VIDEO: Advances in ART reduce drug resistance
The role of ART in treating and preventing HIV was the focus of several presentations at ASM Microbe 2016. The use of these regimens among older patients and individuals with renal impairment was highlighted, as well as the ways in which the Strategic Timing of Antiretroviral Treatment trial has impacted initiation of therapy for all patients with HIV.
In addition to improving clinical outcomes, the “remarkable transformation” in ART over the last 2 decades has decreased the development of drug resistance, according to Jonathan Z. Li, MD, MMSc, assistant professor of medicine at Harvard Medical School and Brigham and Women’s Hospital and member of the AIDS Clinical Trials Group at Brigham and Women’s Hospital.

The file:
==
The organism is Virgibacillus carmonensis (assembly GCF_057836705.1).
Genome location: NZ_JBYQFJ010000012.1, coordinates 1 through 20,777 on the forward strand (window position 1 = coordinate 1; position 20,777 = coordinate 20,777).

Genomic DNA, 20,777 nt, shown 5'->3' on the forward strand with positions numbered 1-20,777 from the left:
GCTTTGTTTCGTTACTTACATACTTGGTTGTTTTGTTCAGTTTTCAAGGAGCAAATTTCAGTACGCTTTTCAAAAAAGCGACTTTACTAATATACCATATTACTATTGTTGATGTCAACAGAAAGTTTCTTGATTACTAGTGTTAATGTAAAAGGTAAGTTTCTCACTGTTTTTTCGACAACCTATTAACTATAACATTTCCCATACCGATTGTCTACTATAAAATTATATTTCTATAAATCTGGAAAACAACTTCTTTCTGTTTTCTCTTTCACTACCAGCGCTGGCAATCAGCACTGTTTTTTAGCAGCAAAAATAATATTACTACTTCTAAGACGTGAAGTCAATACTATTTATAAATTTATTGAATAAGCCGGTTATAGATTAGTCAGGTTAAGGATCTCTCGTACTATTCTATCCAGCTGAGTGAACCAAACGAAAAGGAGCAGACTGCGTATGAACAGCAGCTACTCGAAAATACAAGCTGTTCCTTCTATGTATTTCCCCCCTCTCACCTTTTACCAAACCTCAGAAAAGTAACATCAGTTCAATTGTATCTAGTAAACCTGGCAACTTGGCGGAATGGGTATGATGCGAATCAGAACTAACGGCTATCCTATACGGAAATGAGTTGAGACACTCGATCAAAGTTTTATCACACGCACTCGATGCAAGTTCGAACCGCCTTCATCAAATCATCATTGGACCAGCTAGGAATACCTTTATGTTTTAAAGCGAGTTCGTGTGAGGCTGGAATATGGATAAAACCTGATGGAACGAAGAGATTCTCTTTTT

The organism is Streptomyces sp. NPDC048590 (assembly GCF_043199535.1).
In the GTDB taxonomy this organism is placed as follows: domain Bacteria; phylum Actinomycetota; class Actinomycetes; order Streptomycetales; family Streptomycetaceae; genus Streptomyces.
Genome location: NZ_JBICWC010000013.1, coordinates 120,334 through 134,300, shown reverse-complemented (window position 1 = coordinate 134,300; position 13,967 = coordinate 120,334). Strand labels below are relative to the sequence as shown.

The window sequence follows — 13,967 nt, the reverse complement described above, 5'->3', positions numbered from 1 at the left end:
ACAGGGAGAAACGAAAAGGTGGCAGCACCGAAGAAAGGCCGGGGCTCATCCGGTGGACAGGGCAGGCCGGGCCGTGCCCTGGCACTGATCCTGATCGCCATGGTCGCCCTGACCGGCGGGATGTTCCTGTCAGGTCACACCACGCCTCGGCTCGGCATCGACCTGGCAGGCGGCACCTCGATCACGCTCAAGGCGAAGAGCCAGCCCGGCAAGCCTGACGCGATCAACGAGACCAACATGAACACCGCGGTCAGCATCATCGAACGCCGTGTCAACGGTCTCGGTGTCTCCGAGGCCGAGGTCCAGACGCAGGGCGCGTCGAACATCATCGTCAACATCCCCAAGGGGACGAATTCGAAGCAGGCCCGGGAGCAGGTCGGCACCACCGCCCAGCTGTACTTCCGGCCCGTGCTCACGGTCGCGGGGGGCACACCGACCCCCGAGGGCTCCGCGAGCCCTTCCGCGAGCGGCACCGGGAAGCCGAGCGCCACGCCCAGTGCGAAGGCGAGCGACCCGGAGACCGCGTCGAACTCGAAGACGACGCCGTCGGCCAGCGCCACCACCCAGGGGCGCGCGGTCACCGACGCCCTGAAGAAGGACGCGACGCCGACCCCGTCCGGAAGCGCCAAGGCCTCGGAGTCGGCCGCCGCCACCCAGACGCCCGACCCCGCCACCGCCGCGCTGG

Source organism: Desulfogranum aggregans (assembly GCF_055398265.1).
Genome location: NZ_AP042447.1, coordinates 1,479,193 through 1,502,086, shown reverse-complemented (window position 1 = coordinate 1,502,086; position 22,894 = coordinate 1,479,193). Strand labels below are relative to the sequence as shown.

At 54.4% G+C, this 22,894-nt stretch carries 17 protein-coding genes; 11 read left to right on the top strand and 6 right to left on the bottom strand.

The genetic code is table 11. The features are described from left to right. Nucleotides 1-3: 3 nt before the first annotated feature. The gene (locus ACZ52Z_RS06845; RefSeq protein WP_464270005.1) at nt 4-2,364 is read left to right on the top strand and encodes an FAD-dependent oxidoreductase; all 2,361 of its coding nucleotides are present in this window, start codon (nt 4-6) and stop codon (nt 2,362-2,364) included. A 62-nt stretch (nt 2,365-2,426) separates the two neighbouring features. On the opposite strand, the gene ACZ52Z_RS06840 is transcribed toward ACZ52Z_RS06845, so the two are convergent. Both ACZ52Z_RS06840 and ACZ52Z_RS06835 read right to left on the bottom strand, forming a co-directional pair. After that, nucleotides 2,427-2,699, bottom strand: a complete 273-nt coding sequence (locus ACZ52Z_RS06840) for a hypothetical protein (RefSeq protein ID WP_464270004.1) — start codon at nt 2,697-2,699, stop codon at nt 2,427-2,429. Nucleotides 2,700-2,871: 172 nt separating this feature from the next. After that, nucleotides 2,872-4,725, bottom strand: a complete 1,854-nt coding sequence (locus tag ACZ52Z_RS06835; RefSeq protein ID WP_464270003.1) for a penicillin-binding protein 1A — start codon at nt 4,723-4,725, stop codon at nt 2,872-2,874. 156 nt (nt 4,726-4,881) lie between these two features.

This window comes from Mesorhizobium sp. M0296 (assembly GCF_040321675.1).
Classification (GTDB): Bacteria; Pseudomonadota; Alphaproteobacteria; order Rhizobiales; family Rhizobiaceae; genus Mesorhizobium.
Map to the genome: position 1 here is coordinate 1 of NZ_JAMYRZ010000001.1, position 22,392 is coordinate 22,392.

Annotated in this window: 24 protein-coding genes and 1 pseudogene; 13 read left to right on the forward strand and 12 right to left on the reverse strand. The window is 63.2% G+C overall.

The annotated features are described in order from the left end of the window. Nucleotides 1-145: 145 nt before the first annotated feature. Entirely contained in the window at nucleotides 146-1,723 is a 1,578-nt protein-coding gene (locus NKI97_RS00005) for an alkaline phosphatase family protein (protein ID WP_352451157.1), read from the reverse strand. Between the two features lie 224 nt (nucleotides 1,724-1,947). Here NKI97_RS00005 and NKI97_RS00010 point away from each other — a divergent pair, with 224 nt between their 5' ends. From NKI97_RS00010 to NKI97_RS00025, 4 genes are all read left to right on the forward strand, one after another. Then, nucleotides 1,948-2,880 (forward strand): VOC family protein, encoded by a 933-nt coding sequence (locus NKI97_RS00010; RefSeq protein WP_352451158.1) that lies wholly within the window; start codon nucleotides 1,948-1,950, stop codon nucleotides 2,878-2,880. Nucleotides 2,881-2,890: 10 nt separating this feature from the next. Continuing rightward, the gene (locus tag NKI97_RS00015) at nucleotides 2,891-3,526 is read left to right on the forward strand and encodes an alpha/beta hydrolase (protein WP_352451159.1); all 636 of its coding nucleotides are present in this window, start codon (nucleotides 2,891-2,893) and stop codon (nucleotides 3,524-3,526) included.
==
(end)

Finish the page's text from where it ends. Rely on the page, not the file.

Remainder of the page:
The newer regimens are more “patient-friendly” – with many regimens that consist of one pill once a day – and less toxic, according to Li. He reviews the factors that have decreased drug resistance while noting that physicians should remain cautious about resistance on a global level, particularly in the developing world, where viral load testing and drug resistance testing is limited.
“While I think that these newer regimens have significantly improved our ability to treat our patients … there still needs to be a lot of vigilance as we expand ART access to the rest of the world,” Li said.